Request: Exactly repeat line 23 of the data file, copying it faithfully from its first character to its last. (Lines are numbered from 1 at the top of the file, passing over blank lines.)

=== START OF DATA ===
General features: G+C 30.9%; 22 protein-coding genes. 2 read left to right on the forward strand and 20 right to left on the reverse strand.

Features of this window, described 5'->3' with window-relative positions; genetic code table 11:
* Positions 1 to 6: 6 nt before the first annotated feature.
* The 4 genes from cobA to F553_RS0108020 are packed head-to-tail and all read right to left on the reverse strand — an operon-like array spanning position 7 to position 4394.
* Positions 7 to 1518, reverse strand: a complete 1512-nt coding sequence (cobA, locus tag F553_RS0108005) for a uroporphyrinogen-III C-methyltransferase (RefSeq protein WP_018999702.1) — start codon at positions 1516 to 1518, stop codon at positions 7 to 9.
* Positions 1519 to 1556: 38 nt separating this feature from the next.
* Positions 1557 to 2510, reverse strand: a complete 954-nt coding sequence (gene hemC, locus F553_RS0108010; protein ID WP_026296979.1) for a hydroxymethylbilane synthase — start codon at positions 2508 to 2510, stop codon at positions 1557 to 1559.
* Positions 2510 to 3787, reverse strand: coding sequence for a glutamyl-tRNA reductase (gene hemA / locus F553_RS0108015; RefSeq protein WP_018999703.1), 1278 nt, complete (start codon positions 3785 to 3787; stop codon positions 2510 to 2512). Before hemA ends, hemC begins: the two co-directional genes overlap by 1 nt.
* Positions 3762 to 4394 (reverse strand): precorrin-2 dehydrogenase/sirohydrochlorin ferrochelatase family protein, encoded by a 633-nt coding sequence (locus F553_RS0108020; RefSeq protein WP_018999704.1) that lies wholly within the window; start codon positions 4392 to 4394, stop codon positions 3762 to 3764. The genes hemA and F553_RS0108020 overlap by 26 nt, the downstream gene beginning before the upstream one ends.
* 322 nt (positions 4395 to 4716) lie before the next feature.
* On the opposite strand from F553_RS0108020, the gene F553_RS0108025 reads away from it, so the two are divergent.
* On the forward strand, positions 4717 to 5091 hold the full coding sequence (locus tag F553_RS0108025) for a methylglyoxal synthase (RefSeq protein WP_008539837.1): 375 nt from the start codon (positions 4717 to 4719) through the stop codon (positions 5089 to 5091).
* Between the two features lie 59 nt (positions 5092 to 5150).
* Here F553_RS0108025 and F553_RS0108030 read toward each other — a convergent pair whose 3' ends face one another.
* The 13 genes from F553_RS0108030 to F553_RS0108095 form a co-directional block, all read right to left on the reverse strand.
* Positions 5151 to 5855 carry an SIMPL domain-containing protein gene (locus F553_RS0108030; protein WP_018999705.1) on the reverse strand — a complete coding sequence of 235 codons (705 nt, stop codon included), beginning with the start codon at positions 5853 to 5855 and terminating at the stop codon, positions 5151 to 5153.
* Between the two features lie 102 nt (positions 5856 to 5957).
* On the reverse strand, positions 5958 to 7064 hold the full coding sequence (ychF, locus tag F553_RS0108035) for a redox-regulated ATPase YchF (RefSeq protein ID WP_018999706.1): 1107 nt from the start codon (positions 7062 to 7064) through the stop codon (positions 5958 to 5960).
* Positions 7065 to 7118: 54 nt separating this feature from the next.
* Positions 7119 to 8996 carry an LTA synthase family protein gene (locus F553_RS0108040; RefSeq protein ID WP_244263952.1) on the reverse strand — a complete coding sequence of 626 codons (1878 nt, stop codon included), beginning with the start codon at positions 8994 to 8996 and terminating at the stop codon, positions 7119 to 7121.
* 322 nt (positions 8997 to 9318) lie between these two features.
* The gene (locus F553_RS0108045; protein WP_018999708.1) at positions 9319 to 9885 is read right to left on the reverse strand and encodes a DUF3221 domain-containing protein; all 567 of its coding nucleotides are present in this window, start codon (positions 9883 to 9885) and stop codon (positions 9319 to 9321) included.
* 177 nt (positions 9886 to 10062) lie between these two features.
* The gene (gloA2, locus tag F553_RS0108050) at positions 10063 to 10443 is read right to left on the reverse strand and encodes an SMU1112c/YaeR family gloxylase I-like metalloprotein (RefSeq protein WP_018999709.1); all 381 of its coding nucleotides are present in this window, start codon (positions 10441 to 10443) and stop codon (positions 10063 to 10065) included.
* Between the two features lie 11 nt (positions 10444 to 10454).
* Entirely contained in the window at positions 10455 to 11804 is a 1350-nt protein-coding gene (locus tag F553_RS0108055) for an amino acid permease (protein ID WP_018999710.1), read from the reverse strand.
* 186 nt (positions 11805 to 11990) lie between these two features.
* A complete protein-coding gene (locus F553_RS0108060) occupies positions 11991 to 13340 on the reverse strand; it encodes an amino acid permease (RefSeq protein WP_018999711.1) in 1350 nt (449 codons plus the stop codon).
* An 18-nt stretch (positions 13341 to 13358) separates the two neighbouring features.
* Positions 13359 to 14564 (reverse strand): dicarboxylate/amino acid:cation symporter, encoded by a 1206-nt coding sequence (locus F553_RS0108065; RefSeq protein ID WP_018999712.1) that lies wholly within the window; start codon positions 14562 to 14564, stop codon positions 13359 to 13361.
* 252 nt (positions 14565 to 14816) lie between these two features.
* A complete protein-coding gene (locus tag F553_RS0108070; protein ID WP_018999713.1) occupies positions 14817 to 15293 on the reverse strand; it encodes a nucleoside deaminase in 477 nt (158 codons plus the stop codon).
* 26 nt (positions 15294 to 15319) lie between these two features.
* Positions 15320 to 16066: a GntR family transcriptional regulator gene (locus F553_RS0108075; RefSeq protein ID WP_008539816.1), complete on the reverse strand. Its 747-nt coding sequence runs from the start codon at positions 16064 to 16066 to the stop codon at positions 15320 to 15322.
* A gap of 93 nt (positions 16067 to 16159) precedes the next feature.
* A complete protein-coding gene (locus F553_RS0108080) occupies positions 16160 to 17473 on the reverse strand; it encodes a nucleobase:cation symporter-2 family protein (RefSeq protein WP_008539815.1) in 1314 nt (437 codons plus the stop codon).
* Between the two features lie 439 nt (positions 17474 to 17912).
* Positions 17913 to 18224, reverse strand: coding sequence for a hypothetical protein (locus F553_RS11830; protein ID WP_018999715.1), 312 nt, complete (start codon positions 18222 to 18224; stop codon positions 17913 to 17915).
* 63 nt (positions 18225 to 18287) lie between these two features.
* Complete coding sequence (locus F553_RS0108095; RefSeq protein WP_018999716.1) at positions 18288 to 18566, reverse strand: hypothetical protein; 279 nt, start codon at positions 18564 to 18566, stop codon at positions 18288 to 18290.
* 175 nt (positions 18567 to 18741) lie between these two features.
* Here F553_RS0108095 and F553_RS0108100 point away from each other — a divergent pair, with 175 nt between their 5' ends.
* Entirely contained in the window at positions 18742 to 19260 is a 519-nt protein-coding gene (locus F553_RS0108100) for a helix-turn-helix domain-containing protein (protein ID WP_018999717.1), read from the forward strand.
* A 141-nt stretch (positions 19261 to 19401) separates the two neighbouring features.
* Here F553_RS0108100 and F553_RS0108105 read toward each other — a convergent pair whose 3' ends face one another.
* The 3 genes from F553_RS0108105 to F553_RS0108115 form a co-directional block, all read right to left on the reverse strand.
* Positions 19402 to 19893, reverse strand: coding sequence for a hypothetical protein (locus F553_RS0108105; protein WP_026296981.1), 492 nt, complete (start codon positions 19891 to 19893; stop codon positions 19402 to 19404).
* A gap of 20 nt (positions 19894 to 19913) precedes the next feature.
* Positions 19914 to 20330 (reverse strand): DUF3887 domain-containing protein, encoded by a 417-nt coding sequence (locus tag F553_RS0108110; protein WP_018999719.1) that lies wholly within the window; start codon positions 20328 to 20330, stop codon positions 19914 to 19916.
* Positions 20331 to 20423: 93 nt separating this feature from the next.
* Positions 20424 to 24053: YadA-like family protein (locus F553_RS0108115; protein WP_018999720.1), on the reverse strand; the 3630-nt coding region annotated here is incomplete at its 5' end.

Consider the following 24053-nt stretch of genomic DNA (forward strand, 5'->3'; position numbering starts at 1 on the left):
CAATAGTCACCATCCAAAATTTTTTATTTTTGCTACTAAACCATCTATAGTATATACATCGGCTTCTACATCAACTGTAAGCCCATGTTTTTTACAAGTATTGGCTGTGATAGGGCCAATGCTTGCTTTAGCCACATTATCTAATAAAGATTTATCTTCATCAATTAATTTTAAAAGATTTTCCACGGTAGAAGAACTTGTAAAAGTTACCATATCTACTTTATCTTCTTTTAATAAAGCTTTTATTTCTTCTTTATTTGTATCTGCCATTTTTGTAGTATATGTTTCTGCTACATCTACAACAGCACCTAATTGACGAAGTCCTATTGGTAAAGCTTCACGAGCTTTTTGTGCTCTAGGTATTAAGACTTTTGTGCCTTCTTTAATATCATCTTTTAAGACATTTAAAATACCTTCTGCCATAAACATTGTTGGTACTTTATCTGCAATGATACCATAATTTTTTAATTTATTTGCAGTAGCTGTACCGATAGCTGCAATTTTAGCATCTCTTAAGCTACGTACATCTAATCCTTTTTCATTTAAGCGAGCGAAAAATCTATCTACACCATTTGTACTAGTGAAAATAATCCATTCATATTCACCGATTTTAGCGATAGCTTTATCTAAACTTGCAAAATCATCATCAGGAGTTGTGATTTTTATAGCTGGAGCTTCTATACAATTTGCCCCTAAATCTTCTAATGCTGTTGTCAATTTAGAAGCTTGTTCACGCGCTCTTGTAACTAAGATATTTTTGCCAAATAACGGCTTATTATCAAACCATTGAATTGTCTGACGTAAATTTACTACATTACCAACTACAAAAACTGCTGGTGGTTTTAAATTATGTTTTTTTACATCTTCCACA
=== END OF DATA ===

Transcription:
* 177 nt (positions 9886 to 10062) lie between these two features.